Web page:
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January 6, 2016

‘Cyberchondriacs’ Being Blamed for Overrunning Health Services

Doctors-paper.jpg2016 has started with an interesting article in the Daily Mail called “'Cyberchondriacs' clogging up A&E after googling their symptoms and worrying that they're seriously ill”

Ironically this article was triggered by a ‘study’ published by a newly started private medical helpline in the UK called Dr Morton’s. This organization offers a phone call with a doctor “which typically takes less than 5 minutes” 7 days a week from 7am till 11pm for £60 ($88).

Their study looked at the top 10 health searches in the UK Googled before calling the GP. The conclusion drawn by Dr Karen Morton, the founder, was very curious and appeared to inspire the Daily Mail headline: “We fear the worst when we Google. This is proven in our data which show that we type pneumonia instead of chest infection and tonsillitis instead of sore throat. I believe this is one of the reasons why NHS GP surgeries are increasingly overrun.”

It seems a rather flimsy and self serving conclusion to draw that just because someone searches or types in a more serious symptom or condition  then they must be very worried, and subsequently rush off to call or visit their GP or hospital emergency department.

We All Google Our Symptoms

The fact is consumers are going to use the internet and its power to search medical symptoms and conditions.  The key is getting them to trusted and validated symptom checkers and reference material.   As we have said before, nobody should be using random sites they find through Google to carry out a serious task like researching their symptoms or diagnosis. People should only be using sites that have been designed to do this job and have been validated.   We couldn’t agree more with Dr Martin Saweirs’ quote in the article  'I am fully on board with empowering my patients to learn about and look after their own health, but I think this can be better and more safely achieved through reputable websites such as Dr Morton's or NHS Choices and not through the unfiltered abundance of information that Google often provides.'  Rather than generating scaremongering stories about people who are blocking up access to hospitals and practices after googling before seeing their doctor, professionals should be guiding and encouraging their patients to use well designed and validated symptom checkers that are offered free to the public - like the Isabel Symptom Checker.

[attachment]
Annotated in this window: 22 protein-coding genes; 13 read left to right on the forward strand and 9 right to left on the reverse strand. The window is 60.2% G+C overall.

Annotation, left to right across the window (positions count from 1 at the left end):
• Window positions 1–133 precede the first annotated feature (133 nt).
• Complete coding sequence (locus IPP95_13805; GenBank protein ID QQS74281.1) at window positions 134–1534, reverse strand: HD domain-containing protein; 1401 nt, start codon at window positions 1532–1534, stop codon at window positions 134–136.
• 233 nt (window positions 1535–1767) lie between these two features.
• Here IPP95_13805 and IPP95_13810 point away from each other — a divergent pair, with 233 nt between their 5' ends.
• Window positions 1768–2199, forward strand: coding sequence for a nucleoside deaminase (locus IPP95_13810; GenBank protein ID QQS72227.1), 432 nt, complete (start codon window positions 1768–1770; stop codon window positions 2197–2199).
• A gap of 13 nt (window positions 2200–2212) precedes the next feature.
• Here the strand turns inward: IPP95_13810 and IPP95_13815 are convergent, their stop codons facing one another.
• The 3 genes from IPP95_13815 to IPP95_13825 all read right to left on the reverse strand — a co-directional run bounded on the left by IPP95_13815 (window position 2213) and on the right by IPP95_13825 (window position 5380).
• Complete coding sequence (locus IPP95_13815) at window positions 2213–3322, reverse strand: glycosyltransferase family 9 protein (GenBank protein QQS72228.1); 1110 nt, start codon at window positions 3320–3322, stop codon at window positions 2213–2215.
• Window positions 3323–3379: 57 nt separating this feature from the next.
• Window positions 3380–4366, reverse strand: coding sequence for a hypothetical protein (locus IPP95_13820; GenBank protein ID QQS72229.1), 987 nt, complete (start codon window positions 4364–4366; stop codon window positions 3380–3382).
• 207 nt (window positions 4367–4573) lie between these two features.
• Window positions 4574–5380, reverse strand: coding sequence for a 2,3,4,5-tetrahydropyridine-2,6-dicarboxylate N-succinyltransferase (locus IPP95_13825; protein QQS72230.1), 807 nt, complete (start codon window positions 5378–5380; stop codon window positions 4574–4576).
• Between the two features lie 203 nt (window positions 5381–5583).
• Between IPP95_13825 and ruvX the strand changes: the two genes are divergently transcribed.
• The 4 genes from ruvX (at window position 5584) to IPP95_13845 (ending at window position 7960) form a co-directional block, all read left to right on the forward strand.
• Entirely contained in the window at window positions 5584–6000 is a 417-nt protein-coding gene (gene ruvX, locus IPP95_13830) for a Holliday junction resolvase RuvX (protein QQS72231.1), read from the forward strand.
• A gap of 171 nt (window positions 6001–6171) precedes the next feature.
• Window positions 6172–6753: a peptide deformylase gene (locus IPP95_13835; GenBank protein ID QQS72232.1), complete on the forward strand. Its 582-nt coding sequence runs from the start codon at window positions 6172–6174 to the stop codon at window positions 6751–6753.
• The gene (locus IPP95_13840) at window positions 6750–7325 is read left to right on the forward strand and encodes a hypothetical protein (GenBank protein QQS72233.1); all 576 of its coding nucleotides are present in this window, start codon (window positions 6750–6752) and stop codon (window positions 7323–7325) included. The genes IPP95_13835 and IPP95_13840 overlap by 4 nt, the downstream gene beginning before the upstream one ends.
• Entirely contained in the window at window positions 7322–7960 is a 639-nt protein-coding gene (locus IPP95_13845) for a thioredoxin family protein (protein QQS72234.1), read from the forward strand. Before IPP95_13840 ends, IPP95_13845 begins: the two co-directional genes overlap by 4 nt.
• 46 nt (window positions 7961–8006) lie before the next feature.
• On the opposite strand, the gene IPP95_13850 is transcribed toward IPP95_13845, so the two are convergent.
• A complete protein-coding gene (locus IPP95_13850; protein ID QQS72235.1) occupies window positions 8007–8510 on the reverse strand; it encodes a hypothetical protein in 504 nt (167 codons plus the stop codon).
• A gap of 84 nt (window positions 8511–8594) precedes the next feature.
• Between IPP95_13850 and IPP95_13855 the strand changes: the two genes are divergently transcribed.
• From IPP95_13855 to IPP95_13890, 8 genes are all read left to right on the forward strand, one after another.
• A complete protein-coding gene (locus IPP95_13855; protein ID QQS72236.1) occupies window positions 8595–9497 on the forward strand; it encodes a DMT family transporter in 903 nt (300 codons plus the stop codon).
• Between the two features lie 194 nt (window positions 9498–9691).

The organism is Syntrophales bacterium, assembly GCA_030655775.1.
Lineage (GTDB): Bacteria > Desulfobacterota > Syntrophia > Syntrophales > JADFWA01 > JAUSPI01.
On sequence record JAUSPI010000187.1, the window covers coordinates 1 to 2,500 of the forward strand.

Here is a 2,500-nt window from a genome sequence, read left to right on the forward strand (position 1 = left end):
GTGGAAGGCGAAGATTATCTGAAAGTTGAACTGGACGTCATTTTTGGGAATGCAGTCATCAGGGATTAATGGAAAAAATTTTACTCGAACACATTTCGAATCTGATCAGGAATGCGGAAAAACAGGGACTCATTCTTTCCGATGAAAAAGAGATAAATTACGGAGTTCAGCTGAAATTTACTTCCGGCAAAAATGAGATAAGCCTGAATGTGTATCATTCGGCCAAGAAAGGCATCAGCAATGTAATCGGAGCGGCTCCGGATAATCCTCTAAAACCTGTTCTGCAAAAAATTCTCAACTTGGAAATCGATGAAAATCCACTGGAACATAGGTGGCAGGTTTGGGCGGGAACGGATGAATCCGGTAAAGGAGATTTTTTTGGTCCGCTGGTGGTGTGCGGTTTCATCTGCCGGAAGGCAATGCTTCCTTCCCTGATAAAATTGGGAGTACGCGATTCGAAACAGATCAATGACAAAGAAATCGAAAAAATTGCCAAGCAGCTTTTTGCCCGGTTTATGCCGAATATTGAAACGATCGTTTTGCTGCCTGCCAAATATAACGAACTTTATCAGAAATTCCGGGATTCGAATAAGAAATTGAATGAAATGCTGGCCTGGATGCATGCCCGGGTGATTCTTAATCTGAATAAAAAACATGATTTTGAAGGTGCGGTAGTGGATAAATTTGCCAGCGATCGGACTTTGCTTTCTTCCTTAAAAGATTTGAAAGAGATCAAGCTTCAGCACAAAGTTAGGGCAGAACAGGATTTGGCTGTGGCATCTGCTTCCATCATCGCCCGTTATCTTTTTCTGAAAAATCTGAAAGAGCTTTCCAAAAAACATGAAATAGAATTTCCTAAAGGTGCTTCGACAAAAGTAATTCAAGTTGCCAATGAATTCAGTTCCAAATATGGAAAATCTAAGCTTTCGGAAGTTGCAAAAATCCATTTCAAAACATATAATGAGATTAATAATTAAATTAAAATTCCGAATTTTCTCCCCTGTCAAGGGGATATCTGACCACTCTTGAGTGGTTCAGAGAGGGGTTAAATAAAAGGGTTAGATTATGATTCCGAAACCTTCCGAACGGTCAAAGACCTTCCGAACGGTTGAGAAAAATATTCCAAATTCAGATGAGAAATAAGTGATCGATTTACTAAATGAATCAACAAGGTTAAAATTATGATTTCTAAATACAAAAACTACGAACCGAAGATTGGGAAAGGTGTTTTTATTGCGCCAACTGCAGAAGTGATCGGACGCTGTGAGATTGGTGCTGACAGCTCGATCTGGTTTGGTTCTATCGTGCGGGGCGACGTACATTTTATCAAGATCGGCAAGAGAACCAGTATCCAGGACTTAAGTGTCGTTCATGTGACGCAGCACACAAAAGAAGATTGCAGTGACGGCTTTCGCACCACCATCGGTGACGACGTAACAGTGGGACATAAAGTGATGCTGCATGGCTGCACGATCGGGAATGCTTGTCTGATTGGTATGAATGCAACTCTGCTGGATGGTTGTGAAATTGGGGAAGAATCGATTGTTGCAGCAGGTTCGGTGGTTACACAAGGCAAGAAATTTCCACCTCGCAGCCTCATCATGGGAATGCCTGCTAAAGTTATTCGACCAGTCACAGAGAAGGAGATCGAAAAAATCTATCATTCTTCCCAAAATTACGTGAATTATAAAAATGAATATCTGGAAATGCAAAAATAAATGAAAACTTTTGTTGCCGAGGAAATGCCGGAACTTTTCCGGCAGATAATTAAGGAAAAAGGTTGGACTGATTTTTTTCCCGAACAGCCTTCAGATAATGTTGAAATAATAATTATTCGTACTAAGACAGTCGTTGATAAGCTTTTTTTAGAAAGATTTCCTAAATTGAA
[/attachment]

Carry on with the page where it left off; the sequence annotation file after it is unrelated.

Validated Symptom Checkers Work

The Isabel Symptom Checker has now been available for over 3 years on the web and as an app.  It is also the engine that  powers the symptom checkers on many consumer health sites and hospital patient portals. We have found that patients are often entering complex queries and making very sensible use of the tool. To date we have not received any feedback from hospitals or patients that its use has caused inappropriate distress or unnecessary presentations at any healthcare facility.  In fact, many organizations are now incorporating the Isabel tool into their consumer workflows to assist patients getting to the right venue of care!

This whole issue of cyberchondria appears to be a constant scare story which the press love to write about, encouraged by some doctors, to try and fight back against the growing use of the internet by patients. The medical profession needs to realize that this genie is well out of the bottle and a much more sensible approach would be to embrace the change and guide patients to using the right tools such as symptom checkers.

It was interesting to read the responses to the Daily Mail article as I would assume that there would be at least some people who had experienced what the study concluded but instead almost all the responses were from people who had found researching their own diagnosis to be extremely helpful and their doctors wanting. That tells you something!

Interested in learning more about the Isabel Symptom Checker? It's completely free and based on the tool doctors use:


Jason Maude

Jason Maude

Jason is the CEO and Co-founder of Isabel. Prior to co-founding Isabel, Jason spent 12 years working in finance and investment banking across Europe. His daughter, Isabel, fell seriously ill following a misdiagnosis in 1999 and this experience inspired Jason to abandon his city career and create Isabel Healthcare Ltd.


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